AI is terrible at detecting misinformation.  It doesn't have to be.

AI is terrible at detecting misinformation. It doesn’t have to be.

Elon Musk said he wanted to make Twitter “the most accurate source of information in the world”. I’m not convinced he thinks so, but whether he thinks so or not, he’ll have to work on the problem; many advertisers have already said this quite clearly. If he does nothing, they are eliminated. And Musk continued to tweet in a way that seems to indicate he’s generally okay with some kind of content moderation.

Tech journalist Kara Swisher speculated that Musk wanted AI to help him; on Twitter, she wroterather plausible, that Musk “hopes to build an AI system that replaces [fired moderators] it won’t work well now but will probably get better.

I think putting AI at the service of misinformation is a great idea, or at least a necessary idea, and no other conceivable alternative will suffice. AI is unlikely to be perfect in the face of the misinformation challenge, but several long years of trials with largely human content moderation have shown that humans are not quite up to the task.

Misinformation will soon arrive at a rate never seen before.

And the task is about to explode, enormously. MetaAI’s recently announced (and hastily removed) Galactica, for example, can generate entire stories like these (examples below from The next web editor Tristan Greene), using just a few keystrokes, writing science-style essays like “The Benefits of Anti-Semitism” and “A Research Paper on the Benefits of Eating Crushed Glass.” And what he writes is terribly misleading; the entirely fictional study on glass, for example, allegedly aimed “to find out whether the benefits of eating crushed glass are due to the fiber content of the glass, or to the calcium, magnesium, potassium and phosphorus contained in the glass” – a perfect pastiche of real scientific writing, completely confabulated, with fictitious results.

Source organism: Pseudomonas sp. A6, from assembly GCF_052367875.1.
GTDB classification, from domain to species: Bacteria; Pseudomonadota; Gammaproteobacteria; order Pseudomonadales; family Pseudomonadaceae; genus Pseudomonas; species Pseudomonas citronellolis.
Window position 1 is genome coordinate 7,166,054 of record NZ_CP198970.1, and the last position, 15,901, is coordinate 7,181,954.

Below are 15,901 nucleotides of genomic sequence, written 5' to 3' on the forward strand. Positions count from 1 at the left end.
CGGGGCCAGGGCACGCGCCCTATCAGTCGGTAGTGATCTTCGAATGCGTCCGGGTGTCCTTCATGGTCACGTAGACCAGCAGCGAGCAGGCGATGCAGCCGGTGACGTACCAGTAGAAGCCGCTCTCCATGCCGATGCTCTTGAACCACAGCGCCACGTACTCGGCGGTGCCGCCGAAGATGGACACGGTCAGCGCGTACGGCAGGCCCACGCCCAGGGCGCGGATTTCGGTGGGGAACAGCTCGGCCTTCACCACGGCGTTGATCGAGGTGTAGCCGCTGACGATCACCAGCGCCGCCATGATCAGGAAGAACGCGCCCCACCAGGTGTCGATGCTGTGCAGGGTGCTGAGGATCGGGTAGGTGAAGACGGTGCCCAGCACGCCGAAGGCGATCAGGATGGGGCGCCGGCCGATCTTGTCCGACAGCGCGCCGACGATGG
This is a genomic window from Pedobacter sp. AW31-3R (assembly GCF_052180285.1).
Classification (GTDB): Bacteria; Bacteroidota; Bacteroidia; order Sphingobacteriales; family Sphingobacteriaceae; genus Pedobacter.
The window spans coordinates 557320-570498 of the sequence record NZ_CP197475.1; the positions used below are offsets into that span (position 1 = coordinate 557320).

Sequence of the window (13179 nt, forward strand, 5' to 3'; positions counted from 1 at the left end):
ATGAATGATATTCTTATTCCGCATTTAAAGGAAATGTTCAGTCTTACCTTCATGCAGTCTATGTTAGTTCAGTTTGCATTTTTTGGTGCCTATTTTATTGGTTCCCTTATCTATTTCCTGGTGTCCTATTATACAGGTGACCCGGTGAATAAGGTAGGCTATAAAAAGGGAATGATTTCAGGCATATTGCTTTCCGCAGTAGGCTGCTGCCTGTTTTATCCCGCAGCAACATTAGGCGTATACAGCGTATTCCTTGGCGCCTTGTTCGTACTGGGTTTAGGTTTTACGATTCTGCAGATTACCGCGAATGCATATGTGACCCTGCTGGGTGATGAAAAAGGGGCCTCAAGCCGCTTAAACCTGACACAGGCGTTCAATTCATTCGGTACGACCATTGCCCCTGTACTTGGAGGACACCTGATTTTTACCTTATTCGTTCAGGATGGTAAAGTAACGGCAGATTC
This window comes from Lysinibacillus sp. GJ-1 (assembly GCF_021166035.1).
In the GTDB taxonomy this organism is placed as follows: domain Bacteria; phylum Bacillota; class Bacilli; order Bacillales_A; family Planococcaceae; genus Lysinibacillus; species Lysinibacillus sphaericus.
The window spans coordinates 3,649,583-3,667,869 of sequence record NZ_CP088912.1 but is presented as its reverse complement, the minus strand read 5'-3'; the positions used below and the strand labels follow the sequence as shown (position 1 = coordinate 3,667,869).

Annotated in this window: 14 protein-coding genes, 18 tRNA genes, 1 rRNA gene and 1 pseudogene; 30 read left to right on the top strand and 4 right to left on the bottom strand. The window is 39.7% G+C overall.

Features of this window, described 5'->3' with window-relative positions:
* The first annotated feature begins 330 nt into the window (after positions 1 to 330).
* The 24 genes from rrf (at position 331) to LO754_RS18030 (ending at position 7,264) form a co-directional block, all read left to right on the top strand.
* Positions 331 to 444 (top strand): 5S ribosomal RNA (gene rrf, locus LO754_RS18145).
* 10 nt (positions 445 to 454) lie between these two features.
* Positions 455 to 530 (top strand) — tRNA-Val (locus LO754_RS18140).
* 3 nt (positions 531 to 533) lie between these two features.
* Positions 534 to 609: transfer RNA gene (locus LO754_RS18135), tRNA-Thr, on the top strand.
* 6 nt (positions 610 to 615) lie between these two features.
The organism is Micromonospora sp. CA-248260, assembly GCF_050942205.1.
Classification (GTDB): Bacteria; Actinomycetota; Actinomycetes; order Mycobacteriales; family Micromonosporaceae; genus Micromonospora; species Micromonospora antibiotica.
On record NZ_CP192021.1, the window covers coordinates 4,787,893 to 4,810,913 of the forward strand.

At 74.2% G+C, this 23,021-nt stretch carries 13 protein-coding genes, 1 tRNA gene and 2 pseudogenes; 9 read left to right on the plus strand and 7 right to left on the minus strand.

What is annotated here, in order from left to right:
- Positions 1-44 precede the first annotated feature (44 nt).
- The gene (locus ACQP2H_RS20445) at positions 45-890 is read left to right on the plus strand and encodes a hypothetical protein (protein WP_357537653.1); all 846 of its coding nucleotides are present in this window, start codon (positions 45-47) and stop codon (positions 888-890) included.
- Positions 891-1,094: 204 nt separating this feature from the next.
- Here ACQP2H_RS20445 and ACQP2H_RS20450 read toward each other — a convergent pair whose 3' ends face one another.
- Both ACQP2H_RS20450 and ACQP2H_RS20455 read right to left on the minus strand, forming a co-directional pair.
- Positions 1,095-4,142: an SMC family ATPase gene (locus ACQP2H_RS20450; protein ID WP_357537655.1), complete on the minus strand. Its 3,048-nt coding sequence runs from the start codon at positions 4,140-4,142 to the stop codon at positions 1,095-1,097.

WIKI JUNK: Using Meta’s Galactica AI, it’s trivially easy to produce science-sounding encyclopedia entries on topics like “the benefits of anti-Semitism” and “eating crushed glass.” Courtesy of Tristan Greene / The Next Web / Galactica.

Internet scammers can use this stuff to create fake stories to sell clickthroughs; the anti-vaxxers are using Galactica impersonations to pursue a different agenda.